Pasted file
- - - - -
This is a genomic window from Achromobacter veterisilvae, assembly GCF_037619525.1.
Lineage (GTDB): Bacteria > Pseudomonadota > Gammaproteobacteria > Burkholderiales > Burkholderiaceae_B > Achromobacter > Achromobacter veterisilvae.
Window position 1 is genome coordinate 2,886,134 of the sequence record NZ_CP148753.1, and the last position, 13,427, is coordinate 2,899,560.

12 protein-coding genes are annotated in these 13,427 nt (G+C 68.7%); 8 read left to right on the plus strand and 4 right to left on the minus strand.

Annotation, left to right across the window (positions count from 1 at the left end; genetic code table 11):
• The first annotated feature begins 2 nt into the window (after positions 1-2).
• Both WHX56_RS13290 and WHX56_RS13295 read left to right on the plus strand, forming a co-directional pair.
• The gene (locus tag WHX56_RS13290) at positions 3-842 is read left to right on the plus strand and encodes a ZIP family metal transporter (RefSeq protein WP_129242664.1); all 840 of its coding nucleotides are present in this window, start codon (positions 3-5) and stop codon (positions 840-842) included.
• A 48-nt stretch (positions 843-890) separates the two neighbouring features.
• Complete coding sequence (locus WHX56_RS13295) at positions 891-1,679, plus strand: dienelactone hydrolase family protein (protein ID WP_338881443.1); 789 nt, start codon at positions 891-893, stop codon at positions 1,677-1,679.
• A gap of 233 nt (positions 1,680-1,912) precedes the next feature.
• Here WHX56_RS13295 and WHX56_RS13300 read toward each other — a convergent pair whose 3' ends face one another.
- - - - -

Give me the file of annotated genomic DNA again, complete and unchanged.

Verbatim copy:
This is a genomic window from Achromobacter veterisilvae, assembly GCF_037619525.1.
Lineage (GTDB): Bacteria > Pseudomonadota > Gammaproteobacteria > Burkholderiales > Burkholderiaceae_B > Achromobacter > Achromobacter veterisilvae.
Window position 1 is genome coordinate 2,886,134 of the sequence record NZ_CP148753.1, and the last position, 13,427, is coordinate 2,899,560.

12 protein-coding genes are annotated in these 13,427 nt (G+C 68.7%); 8 read left to right on the plus strand and 4 right to left on the minus strand.

Annotation, left to right across the window (positions count from 1 at the left end; genetic code table 11):
• The first annotated feature begins 2 nt into the window (after positions 1-2).
• Both WHX56_RS13290 and WHX56_RS13295 read left to right on the plus strand, forming a co-directional pair.
• The gene (locus tag WHX56_RS13290) at positions 3-842 is read left to right on the plus strand and encodes a ZIP family metal transporter (RefSeq protein WP_129242664.1); all 840 of its coding nucleotides are present in this window, start codon (positions 3-5) and stop codon (positions 840-842) included.
• A 48-nt stretch (positions 843-890) separates the two neighbouring features.
• Complete coding sequence (locus WHX56_RS13295) at positions 891-1,679, plus strand: dienelactone hydrolase family protein (protein ID WP_338881443.1); 789 nt, start codon at positions 891-893, stop codon at positions 1,677-1,679.
• A gap of 233 nt (positions 1,680-1,912) precedes the next feature.
• Here WHX56_RS13295 and WHX56_RS13300 read toward each other — a convergent pair whose 3' ends face one another.